From Orphan to Entrepreneur: The Story of Sheba Joshua

From Orphan to Entrepreneur: The Story of Sheba Joshua

Sheba (right), her siblings and their aged blind grandmother. {Photo credit: MSH.}Photo credit: MSH.

Sheba Joshua became the head of her household at just 18 years of age, when she lost her parents to AIDS. She is responsible for seven siblings and her blind grandmother and earns money by running a catering business out of her home in Gombe State, Nigeria. Becoming the main caregiver for an entire family at that age would have been a daunting experience for most teenagers, but Sheba was not fazed. Now 23, the young woman is fast becoming a respected business owner.

Sheba’s family recently began to receive support from the PEPFAR-funded Community Based Support for Orphans and Vulnerable Children (CUBS) project, led by Management Sciences for Health (MSH). CUBS’ support is routed through the Knightingale Women’s Health Organization (KWHO), which registered two of Sheba’s siblings in school and provided the children with school uniforms, books, pens, and care kits that include mosquito nets, buckets, spigots, and a Water Guard. KWHO also periodically provides the family with food, soap, and money.

Sheba was also the recipient of a CUBS income-generating grant of N15,000 ($93.85), which she used to strengthen her catering business. The grant allowed Sheba to buy a large supply of yams, eggs, oil, firewood, and cooking utensils. Since receiving the grant, Sheba’s business has grown from catering for just a few customers to feeding more than 45 people a day.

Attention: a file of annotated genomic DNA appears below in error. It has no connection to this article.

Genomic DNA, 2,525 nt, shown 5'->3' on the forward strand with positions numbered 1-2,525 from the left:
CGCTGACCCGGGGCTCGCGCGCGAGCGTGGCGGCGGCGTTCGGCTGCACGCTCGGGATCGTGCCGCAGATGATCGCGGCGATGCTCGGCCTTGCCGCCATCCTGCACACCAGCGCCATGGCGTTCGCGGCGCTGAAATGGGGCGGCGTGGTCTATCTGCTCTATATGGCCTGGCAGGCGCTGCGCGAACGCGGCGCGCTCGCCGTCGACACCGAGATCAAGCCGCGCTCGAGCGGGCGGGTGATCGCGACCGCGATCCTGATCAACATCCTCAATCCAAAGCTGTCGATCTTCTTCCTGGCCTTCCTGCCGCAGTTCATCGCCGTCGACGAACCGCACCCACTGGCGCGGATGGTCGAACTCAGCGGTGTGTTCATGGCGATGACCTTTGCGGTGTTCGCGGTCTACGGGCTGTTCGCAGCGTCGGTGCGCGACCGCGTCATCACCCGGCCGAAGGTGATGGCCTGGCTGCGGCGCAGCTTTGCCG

“We now have a daily sale of about N7,000, with about N2,000  profit, though on market days we make double the profit,” she explains. This translates into about N18,000 per week, (or $112.5), minus overhead expenses. “I can now comfortably feed my grandmother, brothers, and sisters and send three of them to school, especially now that CUBS is supporting two of them,” Sheba continued. Before receiving the grant, Sheba’s daily profit ranged from just N500 to N1,500 ($3 - $9).

Using her savings and increased income, Sheba recently built a new structure with a zinc roof. The family uses this structure as an additional bedroom, freeing up space for a living-room in one of the old buildings.

“When CUBS provided [micro-credit] funds through KWHO, I was excited," Sheba said. "My profit has increased and I have been empowered! I was able to put a roof on the house early this year. My major goal now is to build a fence around the huts to reduce erosion during the rainy season. Later, I would like to expand my business to fabric sales."

Shadrack Yerima is the CUBS project monitoring and evaluation specialist. 

Sanusi Sule-Garlora is an intern with the CUBS project in Gombe state, Nigeria.